/ 2 March 2020

Netflix surrenders to the Film and Publication Board

Netflix graphic (John McCann)
(Graphic: John McCan)

If an entity is in the business of distributing films, series and games in South Africa, it has to be registered with the Film and Publications Board (FPB), which screens content for classification purposes. 

This is according to the Films and Publications Act, which governs streaming services such as Netflix and Showmax, cinema houses including Nu-Metro and Ster-Kinekor, gaming companies such as Konami and Capcom, as well as Apple TV and Google. 

Broadcasters — the SABC, e.tv and all channels on the DStv and Open View bouquet — are exempt, because they fall under the regulatory framework of the Independent Communications Authority of South Africa.

Under the Films and Publications Act, distributors that have not registered with the board are doing so unlawfully. Yet Netflix operated freely for four years before it signed the distributor agreement early last week. 

A 2017 News24 article reported on how Yann Lafargue, who was then the Netflix manager for technology and corporate communications in Europe, Middle East and Africa, said “Netflix self-regulates” to avoid being subject to “a cumbersome system”. To this point the board argued that independent rating systems cannot be used across the globe, because what a demographic considers to be harmful is determined by their cultural norms. “The value proposition we offer as the FPB is offering distributors comprehensive research and data about the values and norms of the South African context,” explains Abongile Mashele, the board’s acting chief executive. 

In cases where a distributor is non-compliant, the Act gives the board the option to report the matter to the police and have the distributor shut down. But the board chose another route. “We opted to take the longer negotiation and engagement route, because it would have had huge consequences for freedom of speech and expression in the country,” says Mashele. 

Now that Netflix is registered as a distributor, it is required to pay the board a licensing fee of R795 000 a year — an amount that was gazetted by the 2015 “weekend special” minister of finance, David van Rooyen. This amount supplements the contributions from taxpayers, which go towards the research that ratings and classifications are based on. “They [Netflix] don’t owe us anything from the past years, because we have not been making any parties make retrospective payments,” Mashele adds.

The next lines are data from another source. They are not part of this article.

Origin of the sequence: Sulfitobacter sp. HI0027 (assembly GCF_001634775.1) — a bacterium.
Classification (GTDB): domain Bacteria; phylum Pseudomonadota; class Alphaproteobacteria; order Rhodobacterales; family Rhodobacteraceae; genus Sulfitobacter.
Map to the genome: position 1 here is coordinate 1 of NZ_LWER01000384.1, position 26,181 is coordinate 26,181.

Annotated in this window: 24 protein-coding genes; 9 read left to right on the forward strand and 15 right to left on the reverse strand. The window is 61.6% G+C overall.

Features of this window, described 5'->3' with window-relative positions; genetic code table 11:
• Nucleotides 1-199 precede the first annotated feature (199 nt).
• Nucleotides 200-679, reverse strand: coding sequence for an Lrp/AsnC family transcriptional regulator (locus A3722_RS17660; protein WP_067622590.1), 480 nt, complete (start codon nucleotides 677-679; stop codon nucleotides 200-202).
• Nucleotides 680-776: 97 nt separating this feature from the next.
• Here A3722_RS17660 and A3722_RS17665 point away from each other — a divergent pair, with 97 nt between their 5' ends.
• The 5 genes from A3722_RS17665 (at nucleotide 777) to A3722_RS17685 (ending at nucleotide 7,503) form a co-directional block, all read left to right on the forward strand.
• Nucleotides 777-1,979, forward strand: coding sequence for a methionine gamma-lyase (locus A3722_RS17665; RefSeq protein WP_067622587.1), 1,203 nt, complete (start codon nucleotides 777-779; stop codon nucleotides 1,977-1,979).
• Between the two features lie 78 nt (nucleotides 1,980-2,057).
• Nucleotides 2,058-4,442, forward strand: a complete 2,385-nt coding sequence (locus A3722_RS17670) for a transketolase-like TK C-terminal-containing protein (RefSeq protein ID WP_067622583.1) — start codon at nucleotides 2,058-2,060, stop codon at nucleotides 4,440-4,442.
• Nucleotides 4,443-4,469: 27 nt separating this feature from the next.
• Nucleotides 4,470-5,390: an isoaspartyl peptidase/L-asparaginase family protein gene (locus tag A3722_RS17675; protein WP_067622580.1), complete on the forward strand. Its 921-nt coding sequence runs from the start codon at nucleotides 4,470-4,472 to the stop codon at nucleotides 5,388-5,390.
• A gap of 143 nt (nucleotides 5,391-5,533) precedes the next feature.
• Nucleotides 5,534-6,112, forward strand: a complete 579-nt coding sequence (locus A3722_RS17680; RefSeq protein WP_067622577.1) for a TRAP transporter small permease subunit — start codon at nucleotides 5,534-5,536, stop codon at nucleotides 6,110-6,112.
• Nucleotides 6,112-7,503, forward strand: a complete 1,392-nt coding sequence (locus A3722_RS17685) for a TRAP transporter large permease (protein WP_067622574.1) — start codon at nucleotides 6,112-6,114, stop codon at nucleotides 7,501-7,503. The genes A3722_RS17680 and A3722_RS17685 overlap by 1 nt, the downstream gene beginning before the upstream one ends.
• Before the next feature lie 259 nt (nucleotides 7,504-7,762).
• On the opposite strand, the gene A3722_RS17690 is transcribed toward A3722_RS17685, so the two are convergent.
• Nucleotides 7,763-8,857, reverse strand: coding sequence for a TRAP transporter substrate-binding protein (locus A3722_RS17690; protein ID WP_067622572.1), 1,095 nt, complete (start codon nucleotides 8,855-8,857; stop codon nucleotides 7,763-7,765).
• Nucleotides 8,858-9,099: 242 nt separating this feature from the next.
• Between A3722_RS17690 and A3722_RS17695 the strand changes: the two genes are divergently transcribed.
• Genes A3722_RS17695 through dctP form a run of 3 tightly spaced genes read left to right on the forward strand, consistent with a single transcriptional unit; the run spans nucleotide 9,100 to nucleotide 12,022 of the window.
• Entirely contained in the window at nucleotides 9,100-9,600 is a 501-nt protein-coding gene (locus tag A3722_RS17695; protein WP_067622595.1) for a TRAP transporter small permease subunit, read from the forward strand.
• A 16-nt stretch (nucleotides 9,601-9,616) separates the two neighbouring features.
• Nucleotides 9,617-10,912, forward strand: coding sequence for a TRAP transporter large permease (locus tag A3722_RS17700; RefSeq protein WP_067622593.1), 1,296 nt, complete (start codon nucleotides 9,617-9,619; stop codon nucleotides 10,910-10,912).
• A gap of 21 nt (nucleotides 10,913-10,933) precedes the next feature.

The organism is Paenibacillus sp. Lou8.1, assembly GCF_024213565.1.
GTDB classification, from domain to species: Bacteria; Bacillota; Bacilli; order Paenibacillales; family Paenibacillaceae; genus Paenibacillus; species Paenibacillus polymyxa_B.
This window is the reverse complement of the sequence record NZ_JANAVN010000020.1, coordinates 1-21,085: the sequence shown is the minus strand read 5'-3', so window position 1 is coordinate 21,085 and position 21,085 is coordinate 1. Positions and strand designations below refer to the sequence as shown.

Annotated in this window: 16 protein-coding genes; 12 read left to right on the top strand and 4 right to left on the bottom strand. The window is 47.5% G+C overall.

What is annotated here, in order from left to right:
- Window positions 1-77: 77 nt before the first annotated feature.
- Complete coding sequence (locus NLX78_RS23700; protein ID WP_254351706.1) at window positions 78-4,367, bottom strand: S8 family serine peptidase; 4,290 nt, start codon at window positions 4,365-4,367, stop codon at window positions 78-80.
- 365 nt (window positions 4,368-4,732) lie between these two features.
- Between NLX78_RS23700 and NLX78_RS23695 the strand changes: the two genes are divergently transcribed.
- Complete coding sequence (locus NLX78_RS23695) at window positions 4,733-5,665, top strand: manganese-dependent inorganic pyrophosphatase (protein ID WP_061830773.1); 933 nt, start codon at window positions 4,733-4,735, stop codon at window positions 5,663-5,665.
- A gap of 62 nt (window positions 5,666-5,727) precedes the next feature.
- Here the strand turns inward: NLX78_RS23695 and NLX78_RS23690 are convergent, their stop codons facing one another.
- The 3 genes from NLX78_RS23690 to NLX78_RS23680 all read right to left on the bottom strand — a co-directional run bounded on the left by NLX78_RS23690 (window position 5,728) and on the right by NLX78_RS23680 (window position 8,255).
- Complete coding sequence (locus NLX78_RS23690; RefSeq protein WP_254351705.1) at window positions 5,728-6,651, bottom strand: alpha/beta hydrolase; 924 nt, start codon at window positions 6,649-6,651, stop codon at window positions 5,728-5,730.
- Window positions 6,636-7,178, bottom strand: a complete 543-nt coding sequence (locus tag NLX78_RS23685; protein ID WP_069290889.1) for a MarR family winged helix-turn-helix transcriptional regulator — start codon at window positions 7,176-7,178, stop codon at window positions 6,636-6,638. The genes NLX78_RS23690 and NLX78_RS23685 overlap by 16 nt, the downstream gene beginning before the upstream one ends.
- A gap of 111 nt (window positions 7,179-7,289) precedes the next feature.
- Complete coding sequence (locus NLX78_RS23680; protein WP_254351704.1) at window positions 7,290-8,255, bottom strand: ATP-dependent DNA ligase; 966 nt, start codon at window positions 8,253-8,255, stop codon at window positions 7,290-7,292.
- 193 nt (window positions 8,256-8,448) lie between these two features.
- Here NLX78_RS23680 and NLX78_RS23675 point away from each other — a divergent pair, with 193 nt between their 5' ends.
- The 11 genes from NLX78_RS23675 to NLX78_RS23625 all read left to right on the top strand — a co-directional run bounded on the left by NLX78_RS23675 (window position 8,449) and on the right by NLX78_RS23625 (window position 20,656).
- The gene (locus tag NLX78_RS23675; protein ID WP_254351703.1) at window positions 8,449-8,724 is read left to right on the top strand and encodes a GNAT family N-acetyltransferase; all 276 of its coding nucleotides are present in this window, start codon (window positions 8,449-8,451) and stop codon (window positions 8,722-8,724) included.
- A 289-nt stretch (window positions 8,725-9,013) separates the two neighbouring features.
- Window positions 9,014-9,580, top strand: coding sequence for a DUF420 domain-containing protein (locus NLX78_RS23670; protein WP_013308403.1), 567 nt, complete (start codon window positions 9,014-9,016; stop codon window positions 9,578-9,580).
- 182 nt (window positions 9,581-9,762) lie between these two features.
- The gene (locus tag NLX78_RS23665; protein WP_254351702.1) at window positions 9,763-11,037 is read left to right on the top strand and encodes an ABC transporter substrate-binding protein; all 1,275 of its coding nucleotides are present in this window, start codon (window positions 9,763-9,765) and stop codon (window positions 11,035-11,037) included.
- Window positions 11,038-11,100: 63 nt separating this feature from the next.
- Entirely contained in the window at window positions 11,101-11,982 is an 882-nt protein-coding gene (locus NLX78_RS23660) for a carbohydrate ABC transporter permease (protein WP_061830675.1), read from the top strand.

As a part of the agreement, the streaming platform’s primary obligation is to have their material classified and rated in accordance with the board’s guidelines. The point is to ensure that the material is allocated age advisories to protect children from being exposed to content that could be harmful. The classifications and age restrictions are informed by research that is tailored to the South African demographic. 

Unlike the agreements that the board has with other distributors, the co-regulatory agreement between the FPB and Netflix sees both parties putting in work; instead of each work being brought to the board for classification, Netflix has to do it itself using the board’s classification and rating guideline handbook. The agreement also entails training and quality assuring the manner in which Netflix uses the guideline. 

“If you look at the platform as it currently stands, you will not get a 7-9 PG [parental guidance], 13 or a 16 rating,” adds Mashele, who says regulations will be implemented once the board has concluded training Netflix.

In response to questions about the distributor’s decision to come on board, Netflix sent the Mail & Guardian the following statement: “Our work with the Film and Publications Board is part of our wider efforts to give our members more control and choice. We want our members in South Africa to have the information they need to make informed entertainment choices for themselves and their families.”

Apart from serving the consumer, the distributor agreement safeguards Netflix from having to tackle classification grievances without the country’s regulatory board on their side. To add to this, Mashele points to the controversy about the Netflix series 13 Reasons Why. Based on Jay Asher’s fictional novel of the same name, the details how the suicide of a teenager, Hannah Baker, affects her classmates. In 2018 Time magazine reported that parents expressed concerns about the graphic scene of Hannah’s suicide. The Parents Television Council in the United States asked for the series to be pulled because it feared contagion. 

“With this agreement in place, consumers can complain to the FPB if they feel that the rating on such a show is not adequate,” Mashele says. 

Given that the two parties have only begun working together, and training is yet to commence, it isn’t clear when the changes will be reflected on the Netflix interface. 

But Netflix subscribers can rest assured that — apart from disclaimers about violence, sexual content, nudity, prejudice and age restrictions — the distributor agreement will not affect their viewing experience.